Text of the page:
Author Topic: Pie Crust Type Carving ??  (Read 3915 times)

briyon

  • Forum Journeyman
  • **
  • Posts: 52
Pie Crust Type Carving ??
« on: March 12, 2010, 07:06:10 PM »
I have done a couple of pie crust type projects, a Pie crust tray class with George Slack and a reproduction Goddard Tea Table top.  Even with these projects and the practice that went along with them I still struggle with the best way to deal with the corners or the areas where the the molding carvings transition.  Does anyone have any tricks on how to deal with these areas to leave a nice clean, crisp line?  I am working on a new table of my own design that has some of these details.

Thanks,

Brian
Brian Harding
Atlanta,GA

Parttime/Hobbyist Woodworker (20 Years). Recently (last 6 years) concentrating on period furniture.

albreed

  • Forum Master
  • ***
  • Posts: 317
  • full time reproduction cabinetmaker since 1976
    • The Breed School
Re: Pie Crust Type Carving ??
« Reply #1 on: March 13, 2010, 08:26:05 AM »
Brian- I'm assuming you mean the inside mitred corners where the molding comes together in a one-board top. The following method might be for an ogee-molded tray top like the Goddard tables. You might check out my article in FWW on the process for photos.

I have a method that works well to get these right. Take a v-tool and try to estimate the inside curve at the mitre. Make a cut on the 45 degree line from the outside corner to the inside corner. Then work the moldings from each side up to your v-tool cut. The best way to do this is with a big skew chisel, because you can slide it down the molding with the tip of the skew at the mitre line and the edge parallel to the molding, getting a clean looking molding. You'll probably take another v-tool cut at the "mitre" at the corner, and then grind a scraper to your molding profile and get as close as you can to the corner.The last clean-up cuts, however, will probably be with the big skew to get a nice neat line at the inside corner.

If you do this carefully it will appear to actually be mitred Good luck-Al
Allan Breed

HSteier

  • Forum Master
  • ***
  • Posts: 294
Re: Pie Crust Type Carving ??
« Reply #2 on: March 13, 2010, 05:43:04 PM »
Al,
Which issue is that article in? I can't find it on the FWW website.

Howard Steier

rdare

  • Forum Apprentice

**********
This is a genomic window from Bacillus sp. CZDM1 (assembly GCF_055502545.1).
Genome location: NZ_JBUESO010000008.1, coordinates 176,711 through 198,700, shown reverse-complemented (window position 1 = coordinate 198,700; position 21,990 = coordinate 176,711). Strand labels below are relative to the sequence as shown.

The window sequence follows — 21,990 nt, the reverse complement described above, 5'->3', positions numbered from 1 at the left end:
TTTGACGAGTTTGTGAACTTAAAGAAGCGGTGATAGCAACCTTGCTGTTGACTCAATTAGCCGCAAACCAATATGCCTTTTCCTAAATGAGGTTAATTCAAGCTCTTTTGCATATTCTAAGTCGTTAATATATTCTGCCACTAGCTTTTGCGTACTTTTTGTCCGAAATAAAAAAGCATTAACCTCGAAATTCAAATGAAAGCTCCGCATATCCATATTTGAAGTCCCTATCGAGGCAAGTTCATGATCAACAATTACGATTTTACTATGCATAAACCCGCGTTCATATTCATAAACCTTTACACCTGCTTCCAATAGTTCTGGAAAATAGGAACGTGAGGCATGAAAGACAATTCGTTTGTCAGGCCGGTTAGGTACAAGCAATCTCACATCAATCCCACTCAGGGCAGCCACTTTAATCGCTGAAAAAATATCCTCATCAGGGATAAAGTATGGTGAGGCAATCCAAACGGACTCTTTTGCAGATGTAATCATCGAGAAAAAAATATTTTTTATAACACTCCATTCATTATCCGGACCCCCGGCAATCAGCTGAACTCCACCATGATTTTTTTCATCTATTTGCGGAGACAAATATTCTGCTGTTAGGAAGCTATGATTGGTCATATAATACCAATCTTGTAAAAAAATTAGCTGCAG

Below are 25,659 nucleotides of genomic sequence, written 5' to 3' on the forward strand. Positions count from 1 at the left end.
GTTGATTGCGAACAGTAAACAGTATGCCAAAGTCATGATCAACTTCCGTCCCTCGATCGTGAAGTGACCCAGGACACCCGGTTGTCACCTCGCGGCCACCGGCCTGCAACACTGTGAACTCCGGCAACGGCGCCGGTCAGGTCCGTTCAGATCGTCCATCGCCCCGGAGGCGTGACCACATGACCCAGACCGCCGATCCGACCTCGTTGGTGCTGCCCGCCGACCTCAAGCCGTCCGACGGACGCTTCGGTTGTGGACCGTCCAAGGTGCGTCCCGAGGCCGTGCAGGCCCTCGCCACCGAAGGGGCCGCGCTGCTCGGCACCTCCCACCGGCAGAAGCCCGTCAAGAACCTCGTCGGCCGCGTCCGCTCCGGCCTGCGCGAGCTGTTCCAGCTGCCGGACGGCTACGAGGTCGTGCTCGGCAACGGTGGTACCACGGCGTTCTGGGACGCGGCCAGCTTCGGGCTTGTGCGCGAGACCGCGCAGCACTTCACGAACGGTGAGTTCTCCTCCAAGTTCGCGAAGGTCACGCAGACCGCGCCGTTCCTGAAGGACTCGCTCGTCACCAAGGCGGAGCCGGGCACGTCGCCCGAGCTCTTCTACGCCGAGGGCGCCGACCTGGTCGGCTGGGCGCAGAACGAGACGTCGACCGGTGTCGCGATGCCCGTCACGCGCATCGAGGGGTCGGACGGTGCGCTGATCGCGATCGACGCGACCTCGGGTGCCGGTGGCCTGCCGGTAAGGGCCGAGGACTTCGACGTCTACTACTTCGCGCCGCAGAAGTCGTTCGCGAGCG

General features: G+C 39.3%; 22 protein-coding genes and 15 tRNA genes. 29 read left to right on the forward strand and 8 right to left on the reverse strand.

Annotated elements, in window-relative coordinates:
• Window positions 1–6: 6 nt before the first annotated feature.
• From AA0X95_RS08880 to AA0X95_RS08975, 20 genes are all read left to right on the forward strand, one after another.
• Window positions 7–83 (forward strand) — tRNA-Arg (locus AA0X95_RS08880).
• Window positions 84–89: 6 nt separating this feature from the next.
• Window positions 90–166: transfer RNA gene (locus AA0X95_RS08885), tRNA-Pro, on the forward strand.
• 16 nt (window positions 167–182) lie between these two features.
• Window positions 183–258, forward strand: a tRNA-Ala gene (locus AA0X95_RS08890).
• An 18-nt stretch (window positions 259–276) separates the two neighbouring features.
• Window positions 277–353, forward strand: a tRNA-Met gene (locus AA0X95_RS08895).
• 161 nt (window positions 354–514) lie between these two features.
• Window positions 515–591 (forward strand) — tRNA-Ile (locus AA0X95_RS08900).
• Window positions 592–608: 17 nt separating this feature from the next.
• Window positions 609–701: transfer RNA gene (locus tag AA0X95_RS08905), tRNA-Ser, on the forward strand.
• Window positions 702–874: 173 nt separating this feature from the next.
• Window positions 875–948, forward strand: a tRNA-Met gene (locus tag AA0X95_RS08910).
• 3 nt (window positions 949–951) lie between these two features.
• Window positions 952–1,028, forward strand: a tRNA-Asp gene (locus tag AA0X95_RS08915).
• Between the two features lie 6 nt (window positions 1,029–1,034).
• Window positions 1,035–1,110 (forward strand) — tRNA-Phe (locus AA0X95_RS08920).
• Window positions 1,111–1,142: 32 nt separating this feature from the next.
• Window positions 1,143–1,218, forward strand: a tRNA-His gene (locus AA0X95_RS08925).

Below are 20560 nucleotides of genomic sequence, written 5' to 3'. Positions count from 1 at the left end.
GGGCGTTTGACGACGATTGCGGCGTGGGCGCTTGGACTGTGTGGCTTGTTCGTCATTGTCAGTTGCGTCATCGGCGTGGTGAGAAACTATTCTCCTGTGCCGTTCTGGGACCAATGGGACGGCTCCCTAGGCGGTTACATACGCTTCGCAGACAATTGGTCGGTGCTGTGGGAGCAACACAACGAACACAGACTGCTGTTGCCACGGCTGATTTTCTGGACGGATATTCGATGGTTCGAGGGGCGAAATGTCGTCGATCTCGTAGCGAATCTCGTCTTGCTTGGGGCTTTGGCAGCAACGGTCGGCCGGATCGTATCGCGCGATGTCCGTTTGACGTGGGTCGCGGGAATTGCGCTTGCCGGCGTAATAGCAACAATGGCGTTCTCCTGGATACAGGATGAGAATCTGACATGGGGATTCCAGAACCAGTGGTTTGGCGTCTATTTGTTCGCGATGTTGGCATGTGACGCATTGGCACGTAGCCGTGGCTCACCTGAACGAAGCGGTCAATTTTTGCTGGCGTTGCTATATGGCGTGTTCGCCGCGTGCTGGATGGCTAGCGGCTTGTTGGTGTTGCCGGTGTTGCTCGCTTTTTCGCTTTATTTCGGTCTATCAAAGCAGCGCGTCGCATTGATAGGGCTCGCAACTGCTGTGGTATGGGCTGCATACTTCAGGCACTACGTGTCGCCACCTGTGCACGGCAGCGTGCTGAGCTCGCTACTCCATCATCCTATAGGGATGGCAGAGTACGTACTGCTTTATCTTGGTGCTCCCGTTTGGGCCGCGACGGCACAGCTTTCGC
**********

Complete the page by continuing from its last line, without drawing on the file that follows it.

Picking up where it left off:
• *
  • Posts: 19
Re: Pie Crust Type Carving ??
« Reply #3 on: March 14, 2010, 11:48:29 AM »
It's in issue #204. Article by Anissa Kapsales.
Dick Dare

albreed

  • Forum Master
  • ***
  • Posts: 317
  • full time reproduction cabinetmaker since 1976
    • The Breed School
Re: Pie Crust Type Carving ??
« Reply #4 on: March 14, 2010, 02:22:53 PM »
Thanks, Dick. I didn't know which issue it was-Al
Allan Breed

pearle

  • Guest
Re: Pie Crust Type Carving ??
« Reply #5 on: March 15, 2010, 11:14:32 PM »
There is a good index to old issues of Fine Woodworking here (that's  http://www.xs4all.nl/~stremen/fww.html if that linky thing doesn't work). It starts with Issue #1 and goes through Issue #209. It lists article titles and authors and can be searched (with Control-F).

Preston Earle

briyon

  • Forum Journeyman
  • **
  • Posts: 52
Re: Pie Crust Type Carving ??
« Reply #6 on: March 19, 2010, 07:37:00 PM »
Al,

Thanks for the information on the inside miters.  I have a few questions as it pertains specifically to the Goddard table.

From the article I couldn't really tell but...

1) Did you cut the rabbet on the bottom of the top before or after you cut the outside shape, hogged out the material in the middle, carved the edges?
2) How thick is the thinnest part of your top(s)?  I think mine was 7/16 and maybe even thinner where the inner top overlapped the rabbet.
3) I did use a scratch stock like you do (in the article) to shape the outer edge bead.  Did you also scribe the edge of the small flat just below the bead and just above the cove?  It looks like from the picture there might be a scribe line there.  I found it pretty difficult to keep that line true.
4) Was there any trick or anything special that you used on the two points at each end of the table.  This is an outside corner and I thought maybe you had some hints for making this easier.

The article is a big help and your suggestions above.

Thanks,

Brian
Brian Harding
Atlanta,GA

Parttime/Hobbyist Woodworker (20 Years). Recently (last 6 years) concentrating on period furniture.

albreed

  • Forum Master
  • ***
  • Posts: 317
  • full time reproduction cabinetmaker since 1976
    • The Breed School
Re: Pie Crust Type Carving ??
« Reply #7 on: March 20, 2010, 02:21:16 PM »
Brian-
I usually trace the inside of the frame on the underside of the bottom at the same time I project the base perimeter to get my top profile. It's a little easier to cut the rabbet before you scallop the top because you can do it on the saw, or if you did it by hand you'd have a nice edge for the plane fence to run on.
I start with full inch stock for the top and take away 9/16 ths, I think. So that would leave 7/16ths left except at the very edge, as you said.
I do scribe the flat inside the bead, usually with a small pair of dividers, so it leaves a mark.
The points at the end are tricky. I'll use a v-tool on its side to clean up at the juncture where it hits the flat of the top and then finish it with a scraper. The point is also slightly elongated, more so than if you just swung those arcs and created the point.-Al
Allan Breed